The MPC voted to keep the repo and reverse repo rates on hold today but committed to keeping policy “accommodative” for the foreseeable future. We no longer expect any more rate cuts, but markets are too hawkish in expecting modest rate hikes within the next 12-18 months.
- The MPC voted to keep the repo and reverse repo rates on hold today but committed to keeping policy “accommodative” for the foreseeable future. We no longer expect any more rate cuts, but markets are too hawkish in expecting modest rate hikes within the next 12-18 months.
- The MPC’s unanimous decision to keep the repo and reverse repo rates unchanged at 4.00% and 3.35% respectively today was widely expected by most, though we were in a minority of analysts expecting a 25bp rate cut. The marginal standing facility has also been left unchanged at 4.25%.
- The key reason we had expected a cut today was the sharp drop in headline CPI inflation, from 7.6% y/y in October (the last print before the previous MPC meeting) to 4.6% y/y in December. (See Chart 1.) Daily data suggest a further drop in inflation in January. But this did not sway the MPC. Indeed, the Committee continued to sound cautious on the inflation outlook, with easing supply chain disruptions and recovering commodity prices presenting downside and upside pressure respectively. For what it’s worth, while we expect inflation to come in lower than the MPC is expecting over the coming year, we do think that the sharp falls are already behind us.
- In addition, the growth outlook has turned more positive over the past couple of months, which also appears to have convinced the Committee to stand pat. Governor Das stated that “signs of recovery have strengthened further since the last meeting” and that measures announced during the Union Budget for FY21/22 would help to “reinvigorate domestic demand”. That appears a reasonable assessment. (For more see our Update, “At last, the Finance Ministry breaks the shackles”, 1st February.)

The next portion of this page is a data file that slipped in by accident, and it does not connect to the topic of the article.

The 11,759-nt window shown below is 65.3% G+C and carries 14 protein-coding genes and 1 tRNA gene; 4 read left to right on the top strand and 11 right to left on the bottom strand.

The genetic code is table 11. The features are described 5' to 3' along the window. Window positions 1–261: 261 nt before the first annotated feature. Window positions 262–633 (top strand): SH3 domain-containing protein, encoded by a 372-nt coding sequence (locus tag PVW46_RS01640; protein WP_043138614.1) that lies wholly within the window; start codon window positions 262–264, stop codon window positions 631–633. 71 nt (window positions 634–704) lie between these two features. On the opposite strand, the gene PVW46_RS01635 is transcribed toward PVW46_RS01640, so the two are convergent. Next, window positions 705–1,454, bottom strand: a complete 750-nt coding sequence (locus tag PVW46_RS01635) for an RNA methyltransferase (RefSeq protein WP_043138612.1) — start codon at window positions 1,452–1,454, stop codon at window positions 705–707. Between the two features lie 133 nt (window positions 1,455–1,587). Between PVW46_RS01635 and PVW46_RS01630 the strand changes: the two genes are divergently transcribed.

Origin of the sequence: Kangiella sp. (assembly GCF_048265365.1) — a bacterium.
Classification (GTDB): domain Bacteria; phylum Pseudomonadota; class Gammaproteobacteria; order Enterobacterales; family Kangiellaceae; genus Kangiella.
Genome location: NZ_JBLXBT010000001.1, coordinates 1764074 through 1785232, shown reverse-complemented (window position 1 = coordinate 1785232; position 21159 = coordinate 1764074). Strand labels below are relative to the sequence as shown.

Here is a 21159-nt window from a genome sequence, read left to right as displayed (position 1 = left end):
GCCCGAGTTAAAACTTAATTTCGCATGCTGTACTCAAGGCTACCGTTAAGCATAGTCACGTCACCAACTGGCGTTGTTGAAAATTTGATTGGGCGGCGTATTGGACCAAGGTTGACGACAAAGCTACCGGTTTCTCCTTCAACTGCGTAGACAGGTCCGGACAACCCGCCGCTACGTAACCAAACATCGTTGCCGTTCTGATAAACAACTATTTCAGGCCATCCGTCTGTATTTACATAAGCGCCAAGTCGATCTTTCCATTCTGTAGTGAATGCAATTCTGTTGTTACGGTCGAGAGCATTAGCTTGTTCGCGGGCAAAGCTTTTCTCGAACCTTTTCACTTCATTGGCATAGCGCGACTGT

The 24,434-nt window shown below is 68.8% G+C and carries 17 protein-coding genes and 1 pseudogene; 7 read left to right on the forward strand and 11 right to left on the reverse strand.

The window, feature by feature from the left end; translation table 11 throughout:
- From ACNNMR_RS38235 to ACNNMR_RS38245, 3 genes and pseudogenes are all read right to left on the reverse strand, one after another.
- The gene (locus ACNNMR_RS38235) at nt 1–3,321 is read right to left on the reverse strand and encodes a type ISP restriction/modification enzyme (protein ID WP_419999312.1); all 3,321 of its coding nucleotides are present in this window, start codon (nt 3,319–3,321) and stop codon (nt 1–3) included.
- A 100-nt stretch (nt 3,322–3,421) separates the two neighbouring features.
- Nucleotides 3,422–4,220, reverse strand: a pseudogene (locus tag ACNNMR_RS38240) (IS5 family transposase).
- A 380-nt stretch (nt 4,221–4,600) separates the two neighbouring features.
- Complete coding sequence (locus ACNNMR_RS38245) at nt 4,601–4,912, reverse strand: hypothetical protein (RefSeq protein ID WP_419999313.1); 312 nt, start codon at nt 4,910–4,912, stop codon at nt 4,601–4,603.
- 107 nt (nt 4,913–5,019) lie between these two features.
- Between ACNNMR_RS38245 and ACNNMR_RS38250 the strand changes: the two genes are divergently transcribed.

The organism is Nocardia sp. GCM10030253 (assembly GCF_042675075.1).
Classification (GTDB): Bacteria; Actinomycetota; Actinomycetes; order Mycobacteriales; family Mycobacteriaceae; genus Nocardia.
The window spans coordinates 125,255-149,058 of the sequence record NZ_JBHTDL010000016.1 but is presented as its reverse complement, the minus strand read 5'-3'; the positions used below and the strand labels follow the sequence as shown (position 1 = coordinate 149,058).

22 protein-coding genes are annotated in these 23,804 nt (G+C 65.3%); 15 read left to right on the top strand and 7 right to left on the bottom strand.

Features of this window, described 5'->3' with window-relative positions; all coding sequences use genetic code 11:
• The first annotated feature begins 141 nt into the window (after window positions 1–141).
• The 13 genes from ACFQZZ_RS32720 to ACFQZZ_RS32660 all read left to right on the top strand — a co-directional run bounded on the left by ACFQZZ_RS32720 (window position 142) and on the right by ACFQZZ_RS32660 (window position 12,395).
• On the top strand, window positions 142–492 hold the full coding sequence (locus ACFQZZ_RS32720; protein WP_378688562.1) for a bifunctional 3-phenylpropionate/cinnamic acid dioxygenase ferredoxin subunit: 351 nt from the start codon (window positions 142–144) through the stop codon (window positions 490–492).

- Given this, it seems that further cuts to policy rates are now unlikely. At the same time however, rate hikes look a long way off. For all the optimism over the recovery, the economy will still suffer repercussions from the crisis over the coming years, most notably a heavily impaired banking sector. That will prevent a rapid return to the pre-crisis GDP trend. Most instructive in this regard, Governor Das noted that the RBI would “continue with the accommodative stance of monetary policy as long as necessary – at least through the current financial year and into the next year – to revive growth on a durable basis”.
- Admittedly, the decision to reverse last year’s temporary cut to the cash reserve ratio (CRR) could be interpreted as a sign that the RBI is gearing up to tighten policy (the CRR will be raised from 3.00% to 3.50% in March, and to 4.00% in May). However, in what was most likely a way of tempering any adverse market reaction, Governor Das stated that this measure would “open up space for variety of market operations of the RBI to inject additional liquidity”. That surely raises the prospect of more open market operations to keep long-term bond yields in check. After all, the RBI will be keeping a closer eye on bond market movements as the public debt trajectory will have worsened as a result of the fiscal stimulus.
- Bringing all of this together, we think that markets are too hawkish in discounting modest hikes within the next 12-18 months. We expect the repo and reverse rates to be kept on hold at their current low level for the foreseeable future. (See Chart 2.)
Chart 1: Consumer Prices (% y/y)
Chart 2: Repo Rate (%)
Sources: CEIC, Capital Economics
Sources: CEIC, Capital Economics
Shilan Shah, Senior India Economist, firstname.lastname@example.org